BUT, you can build crappy native application and stunning web site (see on an iPad). And there is a lot of native mobile app with a crappy experience.

  • Allen

    Let’s call a spade a spade – you’re comparing polished iPhone apps to pretty much everything else, web apps and native; and you’re simplifying “great UI/UX” to using Apple’s core animation and OS libraries to make pretty page transitions and swipe behaviors.

    I don’t think UI/UX is limited to what you see – a lot of the time, a poor 3G connection or a stuck process will kill an app or freeze it, providing plenty of bad user experience. At the same time, native apps don’t guarantee a great experience either; like I said, it’s mainly been Apple’s platforms that have the easy-to-use UI libraries that make creating great-looking apps simple, and other native platforms haven’t fared as well.

    At the same time, you also cannot discount the discoverability and virality of each platform’s app store, which is just a compelling reason as what you’ve listed above.

  • Adam Żochowski

    Native might be nicer, when done right. I have a pet peeve with Facebook Native App. There are features on the website that are not provided through native mobile apps. Today was in a bar with friends. One tried to look up some contact of mine through native app. He couldn’t because that feature isn’t available on native app, yet is a normal part of facebook.

    As long as native apps will limit features, then users will be stuck with two bad inferior choices: use website not designed for mobile, or use native app that is crippled

    • Nobody

      Your friend is dumb. Browse to your page, tap Info, tap Friends, bask in the glory of your friend list.

  • Anonymous

    Being forced to go into an appstore to put an application on your phone is very user unfriendly as well.

    • Nobody

      Why is a store that makes it way easy to browse through all sorts of applications a “horror”?

  • LB

    This piece assumes a sort of “us vs. them” tone when it comes to the relationship between users and developers, which is a dangerous place to start. In fact, what benefits developers usually benefits users as well.

  • AP²

    There’s an extra alternative: instead of writing four mobile apps and still leaving other platforms in the cold, why not writing two apps: one webapp and a mobile app for the platform where most of your users are, possibly sometime after the launch of the web version?

    As an aside, considering most people write Android apps in Java, I wonder if a Android-like UI API could be written for GWT, enabling code reuse between the native Android apps and webapps.

  • Anonymous

    Native is only necessary when utilizing the devices hardware …and for that there are even some API’s. Native apps are a way for companies to lock users and developers into their non-standard environments. No thanks. HTML5/CSS3 is the way to go. Just look at everything going cloud based for proof of the direction of digital interaction. Long live standards.

  • Nobody

    Both options are right–and both wrong. It all depends on context. I don’t shop amazon multiple times a day, so the website is fine by me. I don’t spend hours on slashdot, so I want a website. But facebook has a lot of functionality that is better in the app, and I spend a lot of time using it, so it’s more sensible that it work with the native toolkit to make my usage more efficient.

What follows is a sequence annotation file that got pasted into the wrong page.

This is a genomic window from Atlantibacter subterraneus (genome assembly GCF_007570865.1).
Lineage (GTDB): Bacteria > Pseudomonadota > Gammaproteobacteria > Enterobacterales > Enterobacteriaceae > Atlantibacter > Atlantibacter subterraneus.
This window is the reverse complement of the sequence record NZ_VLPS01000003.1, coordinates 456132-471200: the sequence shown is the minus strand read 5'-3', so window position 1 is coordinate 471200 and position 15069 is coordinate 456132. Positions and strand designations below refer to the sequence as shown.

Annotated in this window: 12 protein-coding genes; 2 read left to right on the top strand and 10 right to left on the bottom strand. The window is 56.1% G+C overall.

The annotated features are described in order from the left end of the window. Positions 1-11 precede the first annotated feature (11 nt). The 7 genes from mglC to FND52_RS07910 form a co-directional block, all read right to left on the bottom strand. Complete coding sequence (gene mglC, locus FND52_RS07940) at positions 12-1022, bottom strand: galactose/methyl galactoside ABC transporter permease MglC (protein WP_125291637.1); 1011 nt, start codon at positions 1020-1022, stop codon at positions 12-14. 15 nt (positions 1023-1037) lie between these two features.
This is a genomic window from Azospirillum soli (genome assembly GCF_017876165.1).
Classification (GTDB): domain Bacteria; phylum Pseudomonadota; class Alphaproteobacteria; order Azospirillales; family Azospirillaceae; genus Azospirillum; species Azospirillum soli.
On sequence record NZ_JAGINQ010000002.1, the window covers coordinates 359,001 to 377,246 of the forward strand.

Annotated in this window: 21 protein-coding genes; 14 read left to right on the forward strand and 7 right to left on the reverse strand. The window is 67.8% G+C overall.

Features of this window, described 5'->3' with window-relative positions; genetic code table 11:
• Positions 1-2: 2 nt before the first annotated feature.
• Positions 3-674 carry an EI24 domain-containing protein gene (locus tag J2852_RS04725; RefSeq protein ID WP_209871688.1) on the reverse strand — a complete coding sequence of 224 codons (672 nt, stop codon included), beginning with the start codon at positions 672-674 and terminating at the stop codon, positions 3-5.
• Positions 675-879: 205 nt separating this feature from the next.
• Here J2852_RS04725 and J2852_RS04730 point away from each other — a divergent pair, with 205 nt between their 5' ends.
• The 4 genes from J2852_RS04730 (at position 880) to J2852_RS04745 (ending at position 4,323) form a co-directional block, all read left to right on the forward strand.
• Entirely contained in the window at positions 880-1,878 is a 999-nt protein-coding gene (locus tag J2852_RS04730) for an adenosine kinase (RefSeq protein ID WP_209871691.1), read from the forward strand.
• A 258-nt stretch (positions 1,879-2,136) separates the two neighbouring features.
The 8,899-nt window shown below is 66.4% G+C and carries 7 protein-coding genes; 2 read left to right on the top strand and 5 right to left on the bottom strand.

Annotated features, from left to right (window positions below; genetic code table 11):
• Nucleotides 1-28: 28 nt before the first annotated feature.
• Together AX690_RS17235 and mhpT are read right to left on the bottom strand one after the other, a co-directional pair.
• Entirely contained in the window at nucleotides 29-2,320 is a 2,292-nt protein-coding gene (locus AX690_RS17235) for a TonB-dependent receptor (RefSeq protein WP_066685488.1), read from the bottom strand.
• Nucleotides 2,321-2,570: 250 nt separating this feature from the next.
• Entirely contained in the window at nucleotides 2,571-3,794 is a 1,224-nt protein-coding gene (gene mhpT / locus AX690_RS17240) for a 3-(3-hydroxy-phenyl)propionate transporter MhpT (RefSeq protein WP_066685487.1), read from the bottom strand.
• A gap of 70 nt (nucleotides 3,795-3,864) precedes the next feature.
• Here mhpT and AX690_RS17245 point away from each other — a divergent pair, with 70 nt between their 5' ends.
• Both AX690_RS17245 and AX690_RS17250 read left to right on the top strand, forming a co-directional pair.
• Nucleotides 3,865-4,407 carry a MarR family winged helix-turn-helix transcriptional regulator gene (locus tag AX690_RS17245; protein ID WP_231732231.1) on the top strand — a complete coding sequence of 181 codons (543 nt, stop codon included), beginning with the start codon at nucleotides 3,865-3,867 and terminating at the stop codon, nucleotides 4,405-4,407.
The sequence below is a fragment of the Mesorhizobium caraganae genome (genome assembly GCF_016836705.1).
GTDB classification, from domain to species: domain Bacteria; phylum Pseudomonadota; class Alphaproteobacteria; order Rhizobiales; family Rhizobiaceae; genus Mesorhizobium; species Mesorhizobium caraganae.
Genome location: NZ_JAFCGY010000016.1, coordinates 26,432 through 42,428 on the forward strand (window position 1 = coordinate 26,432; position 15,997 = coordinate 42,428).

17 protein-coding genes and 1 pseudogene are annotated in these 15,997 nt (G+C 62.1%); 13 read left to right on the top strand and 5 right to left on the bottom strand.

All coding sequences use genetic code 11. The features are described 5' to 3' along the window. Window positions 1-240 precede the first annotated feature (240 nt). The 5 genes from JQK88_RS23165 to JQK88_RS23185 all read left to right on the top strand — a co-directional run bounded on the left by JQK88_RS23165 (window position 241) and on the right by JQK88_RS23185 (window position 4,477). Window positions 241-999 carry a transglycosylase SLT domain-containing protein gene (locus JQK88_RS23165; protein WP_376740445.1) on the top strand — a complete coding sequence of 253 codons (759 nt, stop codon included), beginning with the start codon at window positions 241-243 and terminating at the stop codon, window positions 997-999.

I don’t want a native app for every single website I visit! How frustrating would that be?! haha.

  • Iraê

    I don’t totally agree with you. I use both the native and web app for Facebook. I like the native app because of push and image uploading (tough image uploading can be done with a mininal app just for that, trough instagram, camera+ or many tird party apps). I like the webapp because it is more stable and has some features that the native don’t.

    For example: Someones comment on my photo. In a desktop browser I can “like” the comment. In the webapp too, but not on the native iPhone app. Sometimes the native web app will never load some new comments on a story, note or something, but the webapp is aways working. I know this is bugs that sould be fixed, but I happen to see more bugs on the facebook native app then on their webapp.

    The problem with the “like” button is complex: the cocoa developer can use a native NSTableView (I am not sure about the name) and display the comment as it is today. But to have a like button, witch will display how many likes and be clicable to show who likes a comment is a completely customized, hard to develop and bug prone component they will have to make. If they push this feature to the app they would have to maintain a lot of extra code.

    The same is not true to the webapp. This new feature, besides being developed once for many platforms, will be one HTML for all devices and may be separate CSSs or one CSS with rules based on the platform.

    As you say, this is an advantage for the developer, but will also be a huge advantage for the user to have all expected features in a bug-less environment.

    What I really want to see is apple provide us with better ways to make the webapps more slick and more feature compatible with the native apps. Not only apple but Android and other players too. Apple today released iOS5 beta2 with the most mobile safari developer asked feature: native scrolling: — Lets see if we can do some magic with it and change peoples impression that webapps can’t be awesome.

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  • Stophy

    Browser apps for mobile, downloaded apps for computers